Bovine mastitis in Kenya.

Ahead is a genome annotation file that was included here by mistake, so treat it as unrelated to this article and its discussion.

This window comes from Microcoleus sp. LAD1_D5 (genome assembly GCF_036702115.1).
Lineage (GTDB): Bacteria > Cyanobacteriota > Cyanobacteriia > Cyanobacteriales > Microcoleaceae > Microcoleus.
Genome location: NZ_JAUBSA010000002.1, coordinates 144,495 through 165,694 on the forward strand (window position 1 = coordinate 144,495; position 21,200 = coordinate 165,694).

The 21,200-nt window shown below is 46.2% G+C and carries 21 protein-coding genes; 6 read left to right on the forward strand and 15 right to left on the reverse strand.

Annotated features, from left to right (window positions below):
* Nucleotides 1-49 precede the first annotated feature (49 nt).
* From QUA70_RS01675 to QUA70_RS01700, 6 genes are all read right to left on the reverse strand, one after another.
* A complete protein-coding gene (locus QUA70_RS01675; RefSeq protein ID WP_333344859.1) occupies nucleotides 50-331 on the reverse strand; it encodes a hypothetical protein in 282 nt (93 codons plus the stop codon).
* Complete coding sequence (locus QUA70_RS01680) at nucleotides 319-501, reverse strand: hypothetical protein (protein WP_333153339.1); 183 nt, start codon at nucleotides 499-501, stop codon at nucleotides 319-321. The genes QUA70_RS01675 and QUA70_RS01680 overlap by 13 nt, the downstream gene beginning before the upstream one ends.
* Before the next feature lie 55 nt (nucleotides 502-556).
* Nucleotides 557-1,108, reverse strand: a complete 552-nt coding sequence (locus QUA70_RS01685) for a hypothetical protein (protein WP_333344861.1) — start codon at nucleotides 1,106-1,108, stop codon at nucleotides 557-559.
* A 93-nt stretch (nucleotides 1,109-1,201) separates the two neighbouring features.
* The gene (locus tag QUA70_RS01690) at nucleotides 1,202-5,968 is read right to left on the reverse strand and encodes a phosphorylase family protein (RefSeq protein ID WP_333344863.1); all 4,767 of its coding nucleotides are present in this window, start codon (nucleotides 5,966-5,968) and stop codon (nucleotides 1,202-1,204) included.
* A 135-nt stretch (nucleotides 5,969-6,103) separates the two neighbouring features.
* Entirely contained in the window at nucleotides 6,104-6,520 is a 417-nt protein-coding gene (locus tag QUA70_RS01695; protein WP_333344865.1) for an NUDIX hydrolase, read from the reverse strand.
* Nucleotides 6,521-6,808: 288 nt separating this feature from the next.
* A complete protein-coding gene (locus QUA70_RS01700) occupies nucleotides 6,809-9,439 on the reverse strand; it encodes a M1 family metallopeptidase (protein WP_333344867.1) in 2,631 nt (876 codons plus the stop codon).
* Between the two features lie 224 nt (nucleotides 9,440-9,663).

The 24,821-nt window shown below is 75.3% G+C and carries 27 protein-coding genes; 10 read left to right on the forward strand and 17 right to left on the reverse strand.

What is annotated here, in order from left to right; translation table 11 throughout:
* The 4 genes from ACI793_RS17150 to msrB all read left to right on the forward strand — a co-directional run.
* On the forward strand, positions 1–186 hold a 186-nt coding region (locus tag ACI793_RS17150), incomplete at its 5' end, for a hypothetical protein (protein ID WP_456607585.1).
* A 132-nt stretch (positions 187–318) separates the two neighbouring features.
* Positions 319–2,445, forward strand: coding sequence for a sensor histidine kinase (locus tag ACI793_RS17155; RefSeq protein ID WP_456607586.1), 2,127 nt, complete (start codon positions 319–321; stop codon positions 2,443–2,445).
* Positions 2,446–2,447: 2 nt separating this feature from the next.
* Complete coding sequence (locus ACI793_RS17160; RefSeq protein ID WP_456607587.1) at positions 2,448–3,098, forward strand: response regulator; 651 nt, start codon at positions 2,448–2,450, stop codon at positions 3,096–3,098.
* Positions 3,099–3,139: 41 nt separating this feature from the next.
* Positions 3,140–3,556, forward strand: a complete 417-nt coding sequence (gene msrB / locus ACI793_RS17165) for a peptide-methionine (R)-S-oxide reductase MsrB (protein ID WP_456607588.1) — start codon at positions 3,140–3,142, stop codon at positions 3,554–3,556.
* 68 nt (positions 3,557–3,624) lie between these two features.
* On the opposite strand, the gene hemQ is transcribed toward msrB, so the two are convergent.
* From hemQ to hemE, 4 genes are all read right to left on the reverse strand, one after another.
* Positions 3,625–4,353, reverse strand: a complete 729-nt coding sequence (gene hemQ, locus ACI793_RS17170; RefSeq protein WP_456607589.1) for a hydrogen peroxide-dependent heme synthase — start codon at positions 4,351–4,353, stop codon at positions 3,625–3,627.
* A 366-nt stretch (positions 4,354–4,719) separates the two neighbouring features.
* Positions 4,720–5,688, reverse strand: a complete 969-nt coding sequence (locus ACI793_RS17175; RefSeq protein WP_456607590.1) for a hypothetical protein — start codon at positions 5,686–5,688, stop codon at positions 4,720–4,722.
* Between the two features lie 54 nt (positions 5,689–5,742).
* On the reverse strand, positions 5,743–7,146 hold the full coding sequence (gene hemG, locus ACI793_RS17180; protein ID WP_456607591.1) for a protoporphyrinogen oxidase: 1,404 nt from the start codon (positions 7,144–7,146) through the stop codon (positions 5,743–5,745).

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Of 564 strains of bacteria isolated from cases of clinical mastitis between 1967 and 1971, approx. 50% were either Staphylococcus aureus or Streptococcus spp., 30% were Gram-negative bacilli (mainly Escherichia coli and Klebsiella spp.) and 20% were Corynebacterium spp. There were 45 mixed infections involving 2 organisms and 6 involving 3. In a survey of subclinical mastitis, milk samples were taken from (i) 203 cows in 11 herds with more than or equal to 10 cows and from (ii) 76 cows in 61 herds with <10 cows. Incidence of CMT-positive cows was (i) 47 and (ii) 55%. Bacteriological examination of 64 samples showed no growth for 27, whilst Streptococcus spp. were isolated from 14, Staph. aureus from 3, Escherichia coli from 3 and Corynebacterium spp. from 7. No significant differences between breeds (Friesian, Guernsey, Jersey, Ayrshire) were found, and since only 2 herds were machine-milked no conclusions could be drawn on this effect.